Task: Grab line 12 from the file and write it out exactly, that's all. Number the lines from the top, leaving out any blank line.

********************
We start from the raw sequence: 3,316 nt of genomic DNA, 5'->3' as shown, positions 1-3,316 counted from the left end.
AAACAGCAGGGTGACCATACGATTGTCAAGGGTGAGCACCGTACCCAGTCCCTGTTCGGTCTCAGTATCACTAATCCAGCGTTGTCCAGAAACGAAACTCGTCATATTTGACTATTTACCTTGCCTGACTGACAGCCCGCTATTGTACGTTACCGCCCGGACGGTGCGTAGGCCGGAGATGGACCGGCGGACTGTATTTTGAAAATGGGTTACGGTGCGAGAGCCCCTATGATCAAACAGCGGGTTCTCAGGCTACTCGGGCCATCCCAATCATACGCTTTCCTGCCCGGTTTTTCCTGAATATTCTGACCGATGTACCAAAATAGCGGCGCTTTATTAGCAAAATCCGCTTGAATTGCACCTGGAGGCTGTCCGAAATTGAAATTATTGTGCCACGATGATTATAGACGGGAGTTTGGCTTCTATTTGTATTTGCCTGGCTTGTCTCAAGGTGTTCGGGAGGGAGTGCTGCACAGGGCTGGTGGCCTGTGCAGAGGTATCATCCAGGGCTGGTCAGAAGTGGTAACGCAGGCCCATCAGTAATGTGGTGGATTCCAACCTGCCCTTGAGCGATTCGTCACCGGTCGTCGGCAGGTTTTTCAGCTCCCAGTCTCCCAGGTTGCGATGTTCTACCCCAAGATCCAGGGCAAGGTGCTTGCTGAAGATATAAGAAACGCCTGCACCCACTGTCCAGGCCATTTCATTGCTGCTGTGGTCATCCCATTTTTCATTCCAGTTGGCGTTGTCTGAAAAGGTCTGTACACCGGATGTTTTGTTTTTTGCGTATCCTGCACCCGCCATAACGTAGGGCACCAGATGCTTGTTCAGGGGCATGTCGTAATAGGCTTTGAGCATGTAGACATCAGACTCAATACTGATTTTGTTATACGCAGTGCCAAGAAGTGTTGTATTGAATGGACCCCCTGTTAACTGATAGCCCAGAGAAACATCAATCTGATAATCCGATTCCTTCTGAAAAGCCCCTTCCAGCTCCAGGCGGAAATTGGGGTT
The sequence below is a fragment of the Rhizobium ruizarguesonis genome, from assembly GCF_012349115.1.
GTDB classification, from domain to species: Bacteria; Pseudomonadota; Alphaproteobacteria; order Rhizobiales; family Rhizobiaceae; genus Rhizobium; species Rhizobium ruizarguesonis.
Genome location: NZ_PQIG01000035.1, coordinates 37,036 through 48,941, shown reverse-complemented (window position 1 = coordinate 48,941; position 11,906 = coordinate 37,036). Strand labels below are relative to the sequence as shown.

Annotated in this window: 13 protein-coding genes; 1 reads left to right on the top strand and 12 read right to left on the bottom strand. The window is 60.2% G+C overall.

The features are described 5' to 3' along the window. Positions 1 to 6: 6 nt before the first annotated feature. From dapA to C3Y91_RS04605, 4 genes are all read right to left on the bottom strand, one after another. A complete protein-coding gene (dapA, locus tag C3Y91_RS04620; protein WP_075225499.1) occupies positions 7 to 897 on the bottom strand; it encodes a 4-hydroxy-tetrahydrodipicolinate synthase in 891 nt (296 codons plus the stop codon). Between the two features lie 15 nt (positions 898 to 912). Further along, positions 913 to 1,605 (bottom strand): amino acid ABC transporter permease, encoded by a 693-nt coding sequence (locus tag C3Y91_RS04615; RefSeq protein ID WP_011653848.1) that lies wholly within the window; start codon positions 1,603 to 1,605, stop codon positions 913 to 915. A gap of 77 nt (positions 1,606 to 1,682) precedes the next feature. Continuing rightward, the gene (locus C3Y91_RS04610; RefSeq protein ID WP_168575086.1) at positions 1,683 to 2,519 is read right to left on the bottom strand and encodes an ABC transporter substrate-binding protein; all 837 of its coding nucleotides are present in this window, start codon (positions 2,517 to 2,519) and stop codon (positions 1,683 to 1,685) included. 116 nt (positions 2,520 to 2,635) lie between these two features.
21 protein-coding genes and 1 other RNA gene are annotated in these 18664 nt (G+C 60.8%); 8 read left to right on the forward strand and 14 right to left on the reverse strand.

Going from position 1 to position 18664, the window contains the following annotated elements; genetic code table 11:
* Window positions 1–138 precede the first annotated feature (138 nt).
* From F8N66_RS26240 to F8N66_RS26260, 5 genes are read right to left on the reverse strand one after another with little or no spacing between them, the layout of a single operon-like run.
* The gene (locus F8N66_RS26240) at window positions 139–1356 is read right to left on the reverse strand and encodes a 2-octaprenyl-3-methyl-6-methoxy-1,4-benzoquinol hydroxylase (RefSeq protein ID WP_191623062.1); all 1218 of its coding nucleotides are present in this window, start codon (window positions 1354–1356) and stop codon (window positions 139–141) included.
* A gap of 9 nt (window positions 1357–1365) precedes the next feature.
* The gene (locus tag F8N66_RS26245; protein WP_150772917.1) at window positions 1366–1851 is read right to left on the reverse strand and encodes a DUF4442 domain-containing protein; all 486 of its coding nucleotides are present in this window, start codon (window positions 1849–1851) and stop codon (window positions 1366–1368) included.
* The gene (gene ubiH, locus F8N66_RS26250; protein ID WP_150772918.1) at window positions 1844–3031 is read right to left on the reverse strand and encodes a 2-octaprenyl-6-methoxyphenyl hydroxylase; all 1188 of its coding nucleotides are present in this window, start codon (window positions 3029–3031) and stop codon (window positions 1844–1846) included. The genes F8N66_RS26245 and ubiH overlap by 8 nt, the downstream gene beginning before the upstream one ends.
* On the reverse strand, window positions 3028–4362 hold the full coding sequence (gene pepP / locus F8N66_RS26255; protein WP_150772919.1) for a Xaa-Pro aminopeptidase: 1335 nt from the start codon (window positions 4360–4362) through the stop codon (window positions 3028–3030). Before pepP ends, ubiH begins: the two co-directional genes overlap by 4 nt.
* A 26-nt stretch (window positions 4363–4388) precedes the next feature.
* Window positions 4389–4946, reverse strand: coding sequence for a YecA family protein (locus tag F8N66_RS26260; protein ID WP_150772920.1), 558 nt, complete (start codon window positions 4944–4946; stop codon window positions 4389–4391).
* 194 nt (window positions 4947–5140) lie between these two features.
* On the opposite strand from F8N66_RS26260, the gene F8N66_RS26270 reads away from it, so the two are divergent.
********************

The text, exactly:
* The gene (locus F8N66_RS26240) at window positions 139–1356 is read right to left on the reverse strand and encodes a 2-octaprenyl-3-methyl-6-methoxy-1,4-benzoquinol hydroxylase (RefSeq protein ID WP_191623062.1); all 1218 of its coding nucleotides are present in this window, start codon (window positions 1354–1356) and stop codon (window positions 139–141) included.